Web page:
• More than 90% of the shootings occurred within one mile of schools or parks.
Mass shooting injuries
Nonfatal Injuries Sustained in Mass Shootings in the US, 2012-2019: Injury Diagnosis Matrix, Incident Context, and Public Health Considerations.” Used with permission from authors.

2. The physical injuries

Several studies have investigated injuries sustained from gun violence, but Langdorf points out a distinct difference between injuries from mass shootings and those from neighborhood gun violence.

“The majority of mass shootings involve [semi-automatic] rifles, and those injuries are orders of magnitude worse from a perspective of how much energy is delivered to the victim,” he says.

“These are horrific injuries,” he adds. “People might be functional on the surface a year later, but some of them are still being tended to for their original injuries.”

Among the study’s findings:

  • Of the 403 patients, 252 had gunshot wounds (62.5%), 112 had other physical injuries not involving bullets (27.8%), and 39 patients (9.7%) had no physical injuries.
  • 64% of the patients had either no insurance or public insurance (Medicare or Medicaid), a rate that’s similar for all firearm injuries, the authors note.
  • The average hospital cost per patient was $31,885.
  • Of the 39 patients who had no physical injuries, 21 had a psychiatric diagnosis. Others had symptoms such as hearing loss or worsening of existing medical conditions.
  • The most common injuries that didn’t involve a gunshot were from falling, stampedes, trampling, blunt force trauma and heart attacks.
  • A little over half (53.1%) were taken to the hospital by ambulance. Others arrived by cars or walked in.
  • For all patients, the most frequent injured body part involved chest, followed by abdomen and shoulder or upper arm.
  • 36.5% of the 403 injured people were admitted to the hospital. The median length of hospital stay was 4 days.
  • Of the 143 admitted to the hospital, 11.2% were readmitted or had outpatient procedures within 30 days at the same hospital. Within one year, 46.2% of the patients were readmitted to the same hospital.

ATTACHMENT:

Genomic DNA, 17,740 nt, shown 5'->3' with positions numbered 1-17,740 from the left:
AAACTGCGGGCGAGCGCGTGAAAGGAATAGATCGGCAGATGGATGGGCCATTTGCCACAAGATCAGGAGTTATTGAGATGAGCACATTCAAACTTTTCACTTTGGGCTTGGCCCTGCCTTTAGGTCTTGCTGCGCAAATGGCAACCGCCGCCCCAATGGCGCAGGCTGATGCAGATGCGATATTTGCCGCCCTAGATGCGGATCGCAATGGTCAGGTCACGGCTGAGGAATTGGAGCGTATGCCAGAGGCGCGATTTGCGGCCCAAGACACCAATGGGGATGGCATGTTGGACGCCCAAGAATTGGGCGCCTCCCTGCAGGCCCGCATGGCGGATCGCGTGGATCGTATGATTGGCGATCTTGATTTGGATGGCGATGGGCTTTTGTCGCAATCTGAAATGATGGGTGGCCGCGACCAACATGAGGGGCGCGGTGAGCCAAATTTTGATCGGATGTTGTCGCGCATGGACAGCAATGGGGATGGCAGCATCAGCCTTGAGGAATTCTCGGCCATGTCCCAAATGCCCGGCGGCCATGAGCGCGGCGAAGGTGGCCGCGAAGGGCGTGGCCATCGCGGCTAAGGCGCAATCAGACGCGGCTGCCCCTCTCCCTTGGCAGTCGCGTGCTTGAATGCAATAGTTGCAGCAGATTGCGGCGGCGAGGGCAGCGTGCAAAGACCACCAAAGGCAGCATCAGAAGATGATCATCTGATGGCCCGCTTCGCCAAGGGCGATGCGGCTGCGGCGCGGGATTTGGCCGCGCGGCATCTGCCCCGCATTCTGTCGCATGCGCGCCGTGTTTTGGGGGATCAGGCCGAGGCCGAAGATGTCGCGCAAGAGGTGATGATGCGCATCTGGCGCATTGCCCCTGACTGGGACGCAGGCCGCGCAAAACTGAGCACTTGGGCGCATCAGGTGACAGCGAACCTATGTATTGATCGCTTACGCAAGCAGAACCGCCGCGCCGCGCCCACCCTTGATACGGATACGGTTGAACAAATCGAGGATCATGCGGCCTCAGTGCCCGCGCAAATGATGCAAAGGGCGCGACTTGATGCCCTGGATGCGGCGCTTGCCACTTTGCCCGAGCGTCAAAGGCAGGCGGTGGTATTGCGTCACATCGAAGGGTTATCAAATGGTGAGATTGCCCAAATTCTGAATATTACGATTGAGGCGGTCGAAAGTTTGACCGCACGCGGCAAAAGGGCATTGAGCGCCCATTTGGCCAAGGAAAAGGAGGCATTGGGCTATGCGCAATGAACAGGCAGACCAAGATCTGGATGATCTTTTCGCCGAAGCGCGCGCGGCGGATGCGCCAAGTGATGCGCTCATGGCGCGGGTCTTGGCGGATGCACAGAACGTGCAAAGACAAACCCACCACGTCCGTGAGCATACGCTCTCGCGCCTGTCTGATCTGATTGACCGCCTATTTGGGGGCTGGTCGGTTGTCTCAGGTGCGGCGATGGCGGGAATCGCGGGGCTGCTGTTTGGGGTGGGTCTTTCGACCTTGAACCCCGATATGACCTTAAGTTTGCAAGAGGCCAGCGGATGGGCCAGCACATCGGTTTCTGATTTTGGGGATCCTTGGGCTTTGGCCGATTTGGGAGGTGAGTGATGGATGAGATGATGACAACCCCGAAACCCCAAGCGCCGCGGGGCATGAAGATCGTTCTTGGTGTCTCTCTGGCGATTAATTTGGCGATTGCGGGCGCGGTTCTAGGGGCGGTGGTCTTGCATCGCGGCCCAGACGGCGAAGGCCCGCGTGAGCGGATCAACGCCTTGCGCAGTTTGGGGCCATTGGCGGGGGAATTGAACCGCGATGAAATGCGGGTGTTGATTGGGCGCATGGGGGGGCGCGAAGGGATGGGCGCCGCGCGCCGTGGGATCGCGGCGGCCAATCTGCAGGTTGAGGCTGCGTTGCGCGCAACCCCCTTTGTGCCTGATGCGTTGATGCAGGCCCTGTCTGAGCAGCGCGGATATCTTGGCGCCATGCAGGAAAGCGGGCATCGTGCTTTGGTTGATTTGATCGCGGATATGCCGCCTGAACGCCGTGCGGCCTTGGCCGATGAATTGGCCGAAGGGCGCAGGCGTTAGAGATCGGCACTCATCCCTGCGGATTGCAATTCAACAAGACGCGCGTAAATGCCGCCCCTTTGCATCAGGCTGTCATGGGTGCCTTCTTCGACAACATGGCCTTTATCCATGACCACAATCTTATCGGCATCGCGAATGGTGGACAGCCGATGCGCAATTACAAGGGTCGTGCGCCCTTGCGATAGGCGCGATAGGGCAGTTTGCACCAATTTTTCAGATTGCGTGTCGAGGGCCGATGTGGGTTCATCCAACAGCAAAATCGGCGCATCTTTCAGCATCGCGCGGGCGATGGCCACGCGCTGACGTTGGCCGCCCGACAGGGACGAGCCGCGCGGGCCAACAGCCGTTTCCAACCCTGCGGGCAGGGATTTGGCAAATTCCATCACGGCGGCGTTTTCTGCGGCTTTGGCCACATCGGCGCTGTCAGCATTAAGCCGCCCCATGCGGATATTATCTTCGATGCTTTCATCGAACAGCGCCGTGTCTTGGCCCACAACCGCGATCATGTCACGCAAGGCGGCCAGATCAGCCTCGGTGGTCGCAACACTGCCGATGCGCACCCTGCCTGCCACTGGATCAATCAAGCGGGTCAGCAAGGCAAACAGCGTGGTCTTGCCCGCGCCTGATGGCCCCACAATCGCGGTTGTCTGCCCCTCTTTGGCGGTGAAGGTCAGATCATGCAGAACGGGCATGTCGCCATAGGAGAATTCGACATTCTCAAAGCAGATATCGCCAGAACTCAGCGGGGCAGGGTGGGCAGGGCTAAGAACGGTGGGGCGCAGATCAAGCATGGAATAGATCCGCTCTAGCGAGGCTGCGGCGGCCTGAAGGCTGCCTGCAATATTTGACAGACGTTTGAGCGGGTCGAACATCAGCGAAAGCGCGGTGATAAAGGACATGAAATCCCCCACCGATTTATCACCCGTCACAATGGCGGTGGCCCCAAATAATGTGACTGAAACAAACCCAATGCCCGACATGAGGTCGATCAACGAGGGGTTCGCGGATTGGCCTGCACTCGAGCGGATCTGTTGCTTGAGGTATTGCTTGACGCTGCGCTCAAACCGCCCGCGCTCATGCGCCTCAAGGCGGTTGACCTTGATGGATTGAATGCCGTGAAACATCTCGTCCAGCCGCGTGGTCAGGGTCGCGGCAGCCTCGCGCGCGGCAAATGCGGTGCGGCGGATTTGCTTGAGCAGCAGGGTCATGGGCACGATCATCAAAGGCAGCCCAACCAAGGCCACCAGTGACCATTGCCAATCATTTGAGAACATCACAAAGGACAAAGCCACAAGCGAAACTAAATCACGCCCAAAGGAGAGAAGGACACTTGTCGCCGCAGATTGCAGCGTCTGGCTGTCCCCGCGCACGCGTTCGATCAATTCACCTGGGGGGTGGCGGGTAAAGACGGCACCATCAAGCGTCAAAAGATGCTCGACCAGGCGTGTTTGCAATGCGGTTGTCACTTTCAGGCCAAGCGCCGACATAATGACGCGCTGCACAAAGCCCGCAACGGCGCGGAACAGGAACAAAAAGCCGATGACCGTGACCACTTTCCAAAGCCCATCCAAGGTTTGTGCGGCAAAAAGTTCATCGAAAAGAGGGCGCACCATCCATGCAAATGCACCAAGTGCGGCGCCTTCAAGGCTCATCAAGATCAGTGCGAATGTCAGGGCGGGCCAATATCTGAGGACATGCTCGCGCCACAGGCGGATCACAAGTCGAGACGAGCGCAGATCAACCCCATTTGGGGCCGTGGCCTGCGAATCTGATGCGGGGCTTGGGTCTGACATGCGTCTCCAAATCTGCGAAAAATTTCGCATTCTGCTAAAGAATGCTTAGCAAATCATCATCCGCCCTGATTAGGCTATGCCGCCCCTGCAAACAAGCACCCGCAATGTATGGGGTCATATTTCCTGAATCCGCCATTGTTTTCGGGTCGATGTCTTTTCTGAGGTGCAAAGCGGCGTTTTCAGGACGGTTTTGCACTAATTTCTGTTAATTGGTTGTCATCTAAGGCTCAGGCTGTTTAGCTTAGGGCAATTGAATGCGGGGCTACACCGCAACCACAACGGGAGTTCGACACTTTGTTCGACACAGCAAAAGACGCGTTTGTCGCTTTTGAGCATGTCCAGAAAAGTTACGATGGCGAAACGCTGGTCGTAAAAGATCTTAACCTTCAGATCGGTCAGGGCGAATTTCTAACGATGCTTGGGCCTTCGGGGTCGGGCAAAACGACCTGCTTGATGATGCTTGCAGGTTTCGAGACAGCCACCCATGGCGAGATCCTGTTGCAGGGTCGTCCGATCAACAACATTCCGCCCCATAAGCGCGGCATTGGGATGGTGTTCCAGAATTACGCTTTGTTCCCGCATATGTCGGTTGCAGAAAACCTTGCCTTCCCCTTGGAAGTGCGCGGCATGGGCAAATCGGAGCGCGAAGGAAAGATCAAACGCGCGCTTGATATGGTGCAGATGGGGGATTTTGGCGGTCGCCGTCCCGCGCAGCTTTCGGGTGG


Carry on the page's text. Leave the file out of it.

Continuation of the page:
• Among 364 patients with physical injuries, 44% had a physical disability at discharge and 13.3% were sent to long-term care.
  • Some injured patients also had non-traumatic diagnoses, including worsening of asthma, hearing loss or heart attack.

3. The mental health impact

In total, 50 patients had one or more psychiatric diagnoses, including anxiety or panic, acute stress disorder, major depressive disorder or symptoms, and post-traumatic stress disorder.

In addition:

  • Among those who survived the mass shooting, 12% had acute mental health issues, although the authors speculate that the number is higher, since many patients were discharged from the emergency department before detailed evaluation of their emotional state.
  • Fifteen patients were formally diagnosed with acute stress disorder, and six were diagnosed with PTSD by the time of hospital discharge. These 21 patients formed 28% of all psychiatric diagnoses. Symptoms of acute stress disorder last between three to 30 days, while PTSD symptoms last more than 30 days. It is possible that some of the patients with acute stress disorder may have subsequently developed PTSD, the authors note.


The authors’ main recommendation is a national registry for people who are injured in mass shootings.

The CDC established the National Violent Death Reporting System in 2002, to which all 50 states and the District of Columbia and Puerto Rico report. The system tracks all types of firearm deaths, including intentional and unintentional. However, it does not track nonfatal firearm injuries.

The authors couldn’t include data from 300 Las Vegas mass shooting patients because the hospitals didn’t give them approval to access their records.

“That underscored the need for a registry where hospitals should report” these injuries, Langdorf says.

The authors also recommend community mental health resources such as critical incident stress debriefing, which is a facilitator-led gathering conducted soon after a traumatic event with individuals considered to be under stress from trauma exposure, and psychological interventions, such as Psychological First Aid, which is designed to promote safety and stabilize the survivors of disasters.

They also recommend future research and public policy change to focus on “assessment of the potential impact of ‘smart guns,’ which can only be fired by the registered user; increased background checks and waiting periods (including closing so-called ‘gun-show loopholes’ that avoid background checks); appropriate application of concealed weapon permits; removal of tort liability protections for gun manufacturers; restriction of semi-automatic and automatic weapons; and restriction of large-capacity magazines, which is specifically important to mitigate the harm from [mass shootings].”

“[People] get shot and have a horrific life afterwards, where they can’t work and they get post-traumatic stress disorder and physical disability that affects them the rest of their life,” says Langdorf. “And that’s all silent in the media. And that’s why we did this paper because it’s not a silent injury. It’s a horrible injury.”

Additional research on mass shooting injuries

In “The Bullets He Carried,” published in The Western Journal of Emergency Medicine in 2020, Dr. Stephen Hargarten reports on his research comparing the energy released from a modern, high-speed rifle bullet with that of musket ball similar to those used in the 1780s.

“We found that the rifle bullet’s energy release was over nine times greater than the musket ball because of the rifle bullet’s significantly greater velocity compared to the musket ball’s velocity,” Hargarten writes.